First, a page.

We are all looking to find ways of living better lives, and finding time out to nurture the soul has become more and more of a priority for those of us living in developed countries. Over the last century we have moved beyond the great myth that happiness resides in the acquisition of material possessions, or the accumulation of great wealth alone.
Now most of us understand that in order to feel wholly alive, healthy and peaceful, we must address all aspects of the ‘self’. Despite the rhetoric of banks and big business, we have moved into a new paradigm which involves reconceptualising what we value in life, and what we can do to more peacefully glide through the inevitable ups and downs that infuse our experiences in this world.
When I sit to meditate, it is in a large room in a share-house. There are generally three or four people moving through the hallway sporadically, a small dog that enjoys running laps up and down the acoustically powerful corridor, and a constant flow of inner-suburban traffic noises which add to this soundscape.
Whilst I can’t actually ‘see’ what is going on in the picture of Buddha, it is my strong belief that he was not plagued by the “tap tapping” of puppy claws on floorboards, nor the clanging of dishes three times over as each of his housemates prepares their evening meal. I think it is certainly safe to say that the conditions for ‘enlightenment’ are, in our modern world, unique and challenging.
As many of you would know, the West’s fascination with the East (define east) has continued to grow over the past century in particular. From early understandings of theosophy and different strands of Hinduism, Buddhism and TCM (Traditional Chinese Medicine), there are now a huge variety of Eastern-based spiritual practices and healing techniques which are available to us.
It’s pretty hard to walk past any inner-suburban shopping strip without seeing at least one sign for ‘yoga’ or ‘meditation’. Whilst these practices were once seen to be a little ‘alternative’ (particularly because of their association with the ‘hippy’ movement of the 1960s and 1970s), we now seek them out as a fairly natural and normal part of our overall quest for health and wellness.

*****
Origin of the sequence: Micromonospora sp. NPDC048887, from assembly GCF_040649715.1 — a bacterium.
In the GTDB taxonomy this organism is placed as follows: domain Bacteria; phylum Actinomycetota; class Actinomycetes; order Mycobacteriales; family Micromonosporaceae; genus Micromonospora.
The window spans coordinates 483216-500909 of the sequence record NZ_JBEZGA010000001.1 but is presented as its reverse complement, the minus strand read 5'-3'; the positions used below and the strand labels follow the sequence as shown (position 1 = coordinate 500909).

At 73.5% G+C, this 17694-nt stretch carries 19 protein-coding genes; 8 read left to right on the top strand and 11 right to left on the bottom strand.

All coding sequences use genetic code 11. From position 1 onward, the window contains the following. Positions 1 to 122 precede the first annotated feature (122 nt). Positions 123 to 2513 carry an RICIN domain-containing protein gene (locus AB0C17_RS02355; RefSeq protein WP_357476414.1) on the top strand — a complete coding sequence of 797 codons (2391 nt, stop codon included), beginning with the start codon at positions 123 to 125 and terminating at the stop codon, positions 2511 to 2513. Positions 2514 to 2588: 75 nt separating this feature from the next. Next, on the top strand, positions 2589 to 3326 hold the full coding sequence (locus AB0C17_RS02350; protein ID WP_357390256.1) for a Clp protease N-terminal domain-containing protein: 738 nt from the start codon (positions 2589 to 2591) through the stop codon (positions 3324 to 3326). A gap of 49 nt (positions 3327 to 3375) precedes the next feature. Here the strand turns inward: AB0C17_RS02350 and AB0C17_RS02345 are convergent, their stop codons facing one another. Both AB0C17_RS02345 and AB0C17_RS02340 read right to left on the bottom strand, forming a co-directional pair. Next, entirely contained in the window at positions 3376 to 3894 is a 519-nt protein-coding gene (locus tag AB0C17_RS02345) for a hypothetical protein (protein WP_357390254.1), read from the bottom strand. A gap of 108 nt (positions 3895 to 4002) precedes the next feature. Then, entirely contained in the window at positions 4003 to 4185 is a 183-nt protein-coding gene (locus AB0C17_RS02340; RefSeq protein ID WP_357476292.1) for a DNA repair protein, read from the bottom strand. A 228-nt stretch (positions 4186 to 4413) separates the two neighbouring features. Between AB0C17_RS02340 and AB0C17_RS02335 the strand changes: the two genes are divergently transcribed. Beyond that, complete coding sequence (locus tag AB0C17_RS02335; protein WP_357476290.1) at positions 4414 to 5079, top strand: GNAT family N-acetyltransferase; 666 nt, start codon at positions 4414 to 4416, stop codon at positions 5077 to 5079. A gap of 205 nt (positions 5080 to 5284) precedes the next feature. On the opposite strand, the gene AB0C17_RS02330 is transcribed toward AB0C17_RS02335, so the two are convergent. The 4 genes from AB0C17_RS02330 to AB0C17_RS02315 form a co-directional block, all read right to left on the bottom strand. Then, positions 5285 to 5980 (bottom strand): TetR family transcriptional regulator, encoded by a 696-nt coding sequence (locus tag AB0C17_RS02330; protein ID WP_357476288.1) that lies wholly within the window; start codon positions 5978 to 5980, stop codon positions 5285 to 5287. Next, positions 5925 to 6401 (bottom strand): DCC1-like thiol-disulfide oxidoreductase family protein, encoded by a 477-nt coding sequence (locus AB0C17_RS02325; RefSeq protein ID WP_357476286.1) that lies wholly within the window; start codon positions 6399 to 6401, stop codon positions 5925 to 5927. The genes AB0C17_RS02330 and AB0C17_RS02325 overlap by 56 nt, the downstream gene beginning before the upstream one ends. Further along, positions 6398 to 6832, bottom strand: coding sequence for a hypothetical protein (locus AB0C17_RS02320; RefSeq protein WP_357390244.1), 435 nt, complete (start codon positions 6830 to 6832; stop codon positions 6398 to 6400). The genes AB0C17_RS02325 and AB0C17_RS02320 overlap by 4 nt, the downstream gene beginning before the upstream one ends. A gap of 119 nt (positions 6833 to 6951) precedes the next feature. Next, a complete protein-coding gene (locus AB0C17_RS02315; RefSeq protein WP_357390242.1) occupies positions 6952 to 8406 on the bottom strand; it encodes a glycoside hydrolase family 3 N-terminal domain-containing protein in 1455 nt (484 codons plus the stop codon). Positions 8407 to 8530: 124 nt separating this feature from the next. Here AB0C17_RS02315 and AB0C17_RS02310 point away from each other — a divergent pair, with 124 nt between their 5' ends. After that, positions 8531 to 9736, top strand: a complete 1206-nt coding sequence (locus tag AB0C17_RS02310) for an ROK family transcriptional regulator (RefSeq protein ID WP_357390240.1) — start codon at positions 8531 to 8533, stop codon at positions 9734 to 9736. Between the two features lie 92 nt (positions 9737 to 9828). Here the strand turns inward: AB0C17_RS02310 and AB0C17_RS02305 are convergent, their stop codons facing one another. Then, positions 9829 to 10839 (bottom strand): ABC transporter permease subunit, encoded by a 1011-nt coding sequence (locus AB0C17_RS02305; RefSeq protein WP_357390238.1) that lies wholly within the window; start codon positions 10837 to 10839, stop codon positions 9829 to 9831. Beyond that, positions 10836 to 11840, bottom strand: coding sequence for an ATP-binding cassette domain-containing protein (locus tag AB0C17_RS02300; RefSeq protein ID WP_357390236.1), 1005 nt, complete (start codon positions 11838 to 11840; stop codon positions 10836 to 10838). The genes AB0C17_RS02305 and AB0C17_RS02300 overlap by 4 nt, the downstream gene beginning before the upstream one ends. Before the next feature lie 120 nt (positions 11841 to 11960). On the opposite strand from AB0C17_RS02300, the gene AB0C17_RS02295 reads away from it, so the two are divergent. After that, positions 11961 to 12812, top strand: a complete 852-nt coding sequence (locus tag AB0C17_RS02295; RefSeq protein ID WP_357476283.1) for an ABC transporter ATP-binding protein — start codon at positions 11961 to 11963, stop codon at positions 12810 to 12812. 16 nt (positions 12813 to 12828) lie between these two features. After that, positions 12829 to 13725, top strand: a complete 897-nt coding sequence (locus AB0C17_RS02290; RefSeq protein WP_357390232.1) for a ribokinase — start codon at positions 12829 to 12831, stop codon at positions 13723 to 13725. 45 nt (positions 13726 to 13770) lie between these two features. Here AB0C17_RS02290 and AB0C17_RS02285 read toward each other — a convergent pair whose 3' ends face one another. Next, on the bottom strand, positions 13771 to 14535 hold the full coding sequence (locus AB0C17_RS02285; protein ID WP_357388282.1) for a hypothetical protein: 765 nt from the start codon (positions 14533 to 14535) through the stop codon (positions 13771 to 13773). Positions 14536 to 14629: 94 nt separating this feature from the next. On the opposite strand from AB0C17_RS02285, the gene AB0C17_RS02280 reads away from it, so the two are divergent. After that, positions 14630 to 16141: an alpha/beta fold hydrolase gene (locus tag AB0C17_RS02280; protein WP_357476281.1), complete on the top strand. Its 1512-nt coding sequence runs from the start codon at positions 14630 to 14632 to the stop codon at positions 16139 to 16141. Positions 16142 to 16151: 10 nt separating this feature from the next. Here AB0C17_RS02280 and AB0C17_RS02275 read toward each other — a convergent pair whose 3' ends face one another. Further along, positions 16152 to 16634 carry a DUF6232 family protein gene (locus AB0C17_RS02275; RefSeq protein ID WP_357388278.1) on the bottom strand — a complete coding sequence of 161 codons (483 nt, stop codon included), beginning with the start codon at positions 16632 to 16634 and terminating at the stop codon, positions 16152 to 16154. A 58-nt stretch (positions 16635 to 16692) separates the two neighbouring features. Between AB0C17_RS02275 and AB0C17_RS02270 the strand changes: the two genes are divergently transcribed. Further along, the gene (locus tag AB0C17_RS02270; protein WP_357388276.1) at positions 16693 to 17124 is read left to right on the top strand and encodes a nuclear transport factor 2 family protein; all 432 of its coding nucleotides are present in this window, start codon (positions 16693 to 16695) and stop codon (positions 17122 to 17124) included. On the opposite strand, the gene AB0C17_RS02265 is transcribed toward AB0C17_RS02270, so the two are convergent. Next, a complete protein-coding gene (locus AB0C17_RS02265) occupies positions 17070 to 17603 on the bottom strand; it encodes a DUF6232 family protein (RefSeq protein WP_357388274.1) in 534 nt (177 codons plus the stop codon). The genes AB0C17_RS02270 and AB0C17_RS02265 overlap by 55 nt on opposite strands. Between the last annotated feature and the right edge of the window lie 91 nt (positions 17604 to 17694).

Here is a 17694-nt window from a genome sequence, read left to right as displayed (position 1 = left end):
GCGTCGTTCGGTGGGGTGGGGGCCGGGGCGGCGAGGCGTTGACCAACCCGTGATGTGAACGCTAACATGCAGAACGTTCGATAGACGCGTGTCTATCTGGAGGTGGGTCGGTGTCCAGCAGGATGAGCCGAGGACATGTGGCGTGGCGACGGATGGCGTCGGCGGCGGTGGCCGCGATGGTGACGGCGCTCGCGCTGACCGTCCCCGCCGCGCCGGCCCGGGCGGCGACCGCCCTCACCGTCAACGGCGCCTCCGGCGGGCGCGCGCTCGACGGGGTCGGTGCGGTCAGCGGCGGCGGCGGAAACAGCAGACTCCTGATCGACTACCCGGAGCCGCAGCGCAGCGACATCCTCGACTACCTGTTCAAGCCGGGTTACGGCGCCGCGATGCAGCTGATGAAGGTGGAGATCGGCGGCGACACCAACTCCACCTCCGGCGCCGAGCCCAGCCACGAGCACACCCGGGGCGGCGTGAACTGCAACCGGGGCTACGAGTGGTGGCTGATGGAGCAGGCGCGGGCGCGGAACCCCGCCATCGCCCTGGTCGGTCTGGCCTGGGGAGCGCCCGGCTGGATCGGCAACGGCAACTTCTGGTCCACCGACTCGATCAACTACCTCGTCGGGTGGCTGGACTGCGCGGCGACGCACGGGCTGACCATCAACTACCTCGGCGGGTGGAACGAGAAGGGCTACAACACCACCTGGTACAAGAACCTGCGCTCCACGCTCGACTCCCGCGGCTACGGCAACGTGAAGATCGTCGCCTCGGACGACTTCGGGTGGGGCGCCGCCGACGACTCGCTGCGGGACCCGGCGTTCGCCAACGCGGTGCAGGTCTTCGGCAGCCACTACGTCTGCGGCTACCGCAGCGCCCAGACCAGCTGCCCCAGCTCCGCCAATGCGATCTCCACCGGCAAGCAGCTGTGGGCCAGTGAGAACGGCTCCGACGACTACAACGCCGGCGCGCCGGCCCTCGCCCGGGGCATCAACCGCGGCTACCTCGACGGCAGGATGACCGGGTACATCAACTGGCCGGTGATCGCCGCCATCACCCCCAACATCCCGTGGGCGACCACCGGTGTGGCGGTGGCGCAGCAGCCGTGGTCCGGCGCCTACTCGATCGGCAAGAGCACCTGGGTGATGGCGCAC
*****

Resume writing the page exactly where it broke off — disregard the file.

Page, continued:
So the interesting situation we now face is finding a sense of ‘peace’ in a world which we ‘Westerners’ are looking Eastward for spiritual wisdom and inner freedom and health. There is a steady infusion of Eastern influence that has started to change our culture from the inside out, and it is in light of this that this column will regularly deal with various aspects of this transformation.
As we move towards a new paradigm of human consciousness, it is only natural that the cultural influences that have previously been isolated to certain areas of the world are becoming more and more diffuse. And as this happens, we can look forward to an ongoing evolution of the self and a great awakening of collective spiritual energy that will propel us all into a new realm of awareness.
A key part of this transformation is learning how to integrate the information we now have access to, in a way that is meaningful to us, in our lives as they already are. Many of us take time to ‘retreat’ away from the stresses and busyness of daily life, and this approach certainly has its benefits.
What is needed more however is an understanding of how we can incorporate new understandings of health and wellness – many of these hailing from the ‘East’ – in a way that enhances the lived experiences we are already having. A dialogue through which we can translate ‘ancient’ wisdom in a way that fits into the ‘modern’ lifestyles we all lead.
As we move towards 2012, we can rest comfortably in the knowledge that the ‘spiritual’ wisdom of the East is blending more and more with the material reality of the West, creating a new way of ‘being’ and bringing more and more balance into our world.